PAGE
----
Commodities: Uncertain futures contracts (part two)


Commodity indices have a three-digit rate of return. But the slight differences in performance are indicators of their potential volatility.

Most of the time, experienced investors take back testing validations with a grain of salt. Indeed, there is always a bias due to the freedom of choice of the data used. Kolts from S&P is one of the skeptics: “If I have to build a new index, I will carry out back testing which would ensure an optimal roll yield schedule”. Nelson says: “We use all the market futures maturities, and don’t pick and choose them.”

Clearly there will be significant differences between the way E-Tracs and other commodity trackers behave. According to back test results using data from July 19, 1998 through February 29, 2008, UBS’s Bloomberg Constant Maturity Commodity Index has recorded an annual rate of return of 20.2% over the past 10 years. Compared to the 14.3% of the S&P GSCI index and the 13.4% of the Dow Jones AIG Commodity Index (DJAIG), the two most popular indices, the UBS index would have done as well, with less volatility.


A significant part of the performance gap is the roll yield and two other factors that go with it: contango and backwardation. We will take an example to explain these specific terms. Let’s say you have a 1 month oil future maturing in August which is quoted at $100. Now you want to renew it to a $100 contract that expires in September, but this one costs $110. You lose $10 the moment you buy the September future. When this happens – when the prices of contracts with longer maturities are higher than those of shorter maturities – the contract is said to be “in contango”. The reverse can also be true, of course. The August contract could be at $110 and the September contract at $100. So you earn $10 when you buy the September contract.

What leads to these two scenarios? Many factors influence anticipated oil prices. Among them, there may be the weight of the 200 billion dollars of investment in commodity trackers which simultaneously offer contract purchase prices every month. Competition can drive up prices. This makes the development of strategies more expensive for the funds and therefore reduces the returns. S&P’s Kolts believes the market is big enough to handle these flows without affecting prices too much. However, UBS’s Nelson said: “I think it’s important to note that it was when a lot of money started flowing into the DJAIG and GSCI indices in 2005 that their performance decline began significantly. “.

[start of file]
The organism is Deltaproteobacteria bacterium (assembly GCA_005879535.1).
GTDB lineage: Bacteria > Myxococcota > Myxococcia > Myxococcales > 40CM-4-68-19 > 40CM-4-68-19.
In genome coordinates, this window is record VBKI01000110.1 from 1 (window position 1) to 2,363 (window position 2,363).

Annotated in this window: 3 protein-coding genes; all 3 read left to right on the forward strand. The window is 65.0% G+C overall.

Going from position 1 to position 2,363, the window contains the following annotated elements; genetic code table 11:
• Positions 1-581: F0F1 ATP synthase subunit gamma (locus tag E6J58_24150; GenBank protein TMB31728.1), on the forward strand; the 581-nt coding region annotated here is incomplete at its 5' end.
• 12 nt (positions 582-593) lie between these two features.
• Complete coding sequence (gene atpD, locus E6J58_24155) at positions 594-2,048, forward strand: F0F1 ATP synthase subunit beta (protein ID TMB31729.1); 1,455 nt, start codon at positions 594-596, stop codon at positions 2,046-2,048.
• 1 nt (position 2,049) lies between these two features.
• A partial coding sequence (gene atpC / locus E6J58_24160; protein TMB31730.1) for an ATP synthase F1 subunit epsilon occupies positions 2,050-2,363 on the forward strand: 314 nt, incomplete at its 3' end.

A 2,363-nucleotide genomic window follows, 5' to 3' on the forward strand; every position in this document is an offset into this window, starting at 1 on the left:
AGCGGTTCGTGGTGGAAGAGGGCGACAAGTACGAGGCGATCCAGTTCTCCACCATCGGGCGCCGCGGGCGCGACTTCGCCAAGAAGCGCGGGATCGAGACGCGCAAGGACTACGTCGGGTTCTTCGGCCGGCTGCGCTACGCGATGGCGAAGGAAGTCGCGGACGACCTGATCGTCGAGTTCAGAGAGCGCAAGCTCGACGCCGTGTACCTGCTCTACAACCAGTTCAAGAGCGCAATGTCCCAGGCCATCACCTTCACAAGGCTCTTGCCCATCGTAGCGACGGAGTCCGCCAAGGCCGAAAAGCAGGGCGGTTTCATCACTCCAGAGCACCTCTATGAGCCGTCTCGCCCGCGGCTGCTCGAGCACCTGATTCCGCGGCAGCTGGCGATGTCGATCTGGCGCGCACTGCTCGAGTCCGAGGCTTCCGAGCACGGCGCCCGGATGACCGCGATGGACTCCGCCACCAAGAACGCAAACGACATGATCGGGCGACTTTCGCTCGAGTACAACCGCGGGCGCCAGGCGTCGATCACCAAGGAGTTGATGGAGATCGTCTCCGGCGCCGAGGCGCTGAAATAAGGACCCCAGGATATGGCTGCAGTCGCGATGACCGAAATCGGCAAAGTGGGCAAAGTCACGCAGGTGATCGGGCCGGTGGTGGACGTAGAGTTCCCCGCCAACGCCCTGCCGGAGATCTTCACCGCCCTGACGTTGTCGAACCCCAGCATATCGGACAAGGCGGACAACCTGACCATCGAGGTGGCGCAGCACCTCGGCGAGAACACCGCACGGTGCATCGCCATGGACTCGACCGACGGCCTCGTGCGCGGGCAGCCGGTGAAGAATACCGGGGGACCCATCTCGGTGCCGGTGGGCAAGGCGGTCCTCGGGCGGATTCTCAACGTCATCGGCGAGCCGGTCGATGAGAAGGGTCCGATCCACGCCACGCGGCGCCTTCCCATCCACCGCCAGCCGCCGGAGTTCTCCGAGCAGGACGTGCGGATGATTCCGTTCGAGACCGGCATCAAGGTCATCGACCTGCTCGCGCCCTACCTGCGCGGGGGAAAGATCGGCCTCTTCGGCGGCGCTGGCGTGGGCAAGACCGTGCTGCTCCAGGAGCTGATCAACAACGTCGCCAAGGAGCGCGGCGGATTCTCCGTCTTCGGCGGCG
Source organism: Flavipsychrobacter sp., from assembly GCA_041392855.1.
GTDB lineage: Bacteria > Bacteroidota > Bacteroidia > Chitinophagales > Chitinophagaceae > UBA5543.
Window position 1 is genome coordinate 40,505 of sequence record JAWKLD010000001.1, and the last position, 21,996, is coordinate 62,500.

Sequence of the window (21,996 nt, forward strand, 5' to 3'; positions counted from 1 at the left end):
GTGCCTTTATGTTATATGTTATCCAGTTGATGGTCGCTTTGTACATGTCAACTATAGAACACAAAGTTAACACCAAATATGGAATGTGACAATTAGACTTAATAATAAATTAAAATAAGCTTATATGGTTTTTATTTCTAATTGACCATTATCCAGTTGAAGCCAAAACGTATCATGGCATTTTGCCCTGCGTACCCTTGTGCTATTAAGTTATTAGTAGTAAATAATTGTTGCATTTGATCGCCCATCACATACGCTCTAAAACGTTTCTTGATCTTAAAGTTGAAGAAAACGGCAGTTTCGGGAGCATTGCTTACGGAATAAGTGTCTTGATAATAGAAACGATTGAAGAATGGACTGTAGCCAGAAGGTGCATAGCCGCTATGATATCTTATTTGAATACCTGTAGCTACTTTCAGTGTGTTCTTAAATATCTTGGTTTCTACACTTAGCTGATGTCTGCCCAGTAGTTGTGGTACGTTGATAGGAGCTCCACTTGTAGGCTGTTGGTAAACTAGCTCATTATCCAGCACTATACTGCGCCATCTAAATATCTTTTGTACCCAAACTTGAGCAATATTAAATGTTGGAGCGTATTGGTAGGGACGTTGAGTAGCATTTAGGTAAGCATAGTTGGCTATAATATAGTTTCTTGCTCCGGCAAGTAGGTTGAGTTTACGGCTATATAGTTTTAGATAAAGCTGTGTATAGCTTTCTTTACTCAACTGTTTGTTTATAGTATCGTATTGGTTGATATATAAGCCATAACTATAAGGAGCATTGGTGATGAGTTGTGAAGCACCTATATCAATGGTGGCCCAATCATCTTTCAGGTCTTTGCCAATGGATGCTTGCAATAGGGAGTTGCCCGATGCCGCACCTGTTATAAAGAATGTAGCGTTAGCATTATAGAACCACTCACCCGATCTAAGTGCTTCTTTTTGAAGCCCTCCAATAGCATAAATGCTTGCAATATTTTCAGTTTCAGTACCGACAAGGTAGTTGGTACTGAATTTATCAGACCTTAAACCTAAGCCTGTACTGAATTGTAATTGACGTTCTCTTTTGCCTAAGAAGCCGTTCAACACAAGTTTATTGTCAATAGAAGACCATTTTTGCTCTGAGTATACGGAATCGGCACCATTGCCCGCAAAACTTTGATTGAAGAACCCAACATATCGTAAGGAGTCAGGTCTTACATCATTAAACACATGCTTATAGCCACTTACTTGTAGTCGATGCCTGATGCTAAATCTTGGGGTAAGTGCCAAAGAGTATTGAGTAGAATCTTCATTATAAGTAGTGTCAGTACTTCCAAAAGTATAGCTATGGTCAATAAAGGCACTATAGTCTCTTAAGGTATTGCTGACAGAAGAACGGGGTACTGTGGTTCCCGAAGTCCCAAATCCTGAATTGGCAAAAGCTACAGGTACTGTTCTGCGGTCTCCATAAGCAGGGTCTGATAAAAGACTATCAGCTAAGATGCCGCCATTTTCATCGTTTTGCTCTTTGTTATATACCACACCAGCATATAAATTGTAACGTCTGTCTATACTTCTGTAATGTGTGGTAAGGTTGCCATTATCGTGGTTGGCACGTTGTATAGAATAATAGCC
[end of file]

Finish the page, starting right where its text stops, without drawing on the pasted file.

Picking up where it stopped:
UBS thinks it can outperform its peers by buying long-term contracts over several months – avoiding the rush. This also makes it possible to renew these futures every day to ensure a smooth transition to contracts with longer maturities. Older indices generally move to the next future once a month over a five-day period.

UBS is not alone in using a new strategy with its commodity tracker. Deutsche Bank has developed trackers and certificates on trackers that use what it calls an “optimal return” strategy. “Beyond an automatic monthly rollover by next month’s future, Deutsche Bank’s fund is looking at a much wider range of contracts that cover the next 13 months,” says Kevin Rich, managing director of investment products. at Deutsche Bank. They calculate the best nominal return potential – much like choosing higher yielding bonds. As with UBS’s products, back testing of Deutsche indices indicates that it beats its competitors hands down.

But the markets have a particular way of pacing things. Take the United State Oil tracker, mentioned earlier. It invests in shorter-term futures and is already better than Power Shares DB Oil, which uses Deutsche Bank’s optimal return strategy. While Deutsche Bank’s index back testing showed that its performance almost doubled that of its peers, a change in the shape of the futures curve last year negated its strategy. Anyway, with triple-digit rates of return, nobody cares – not yet.

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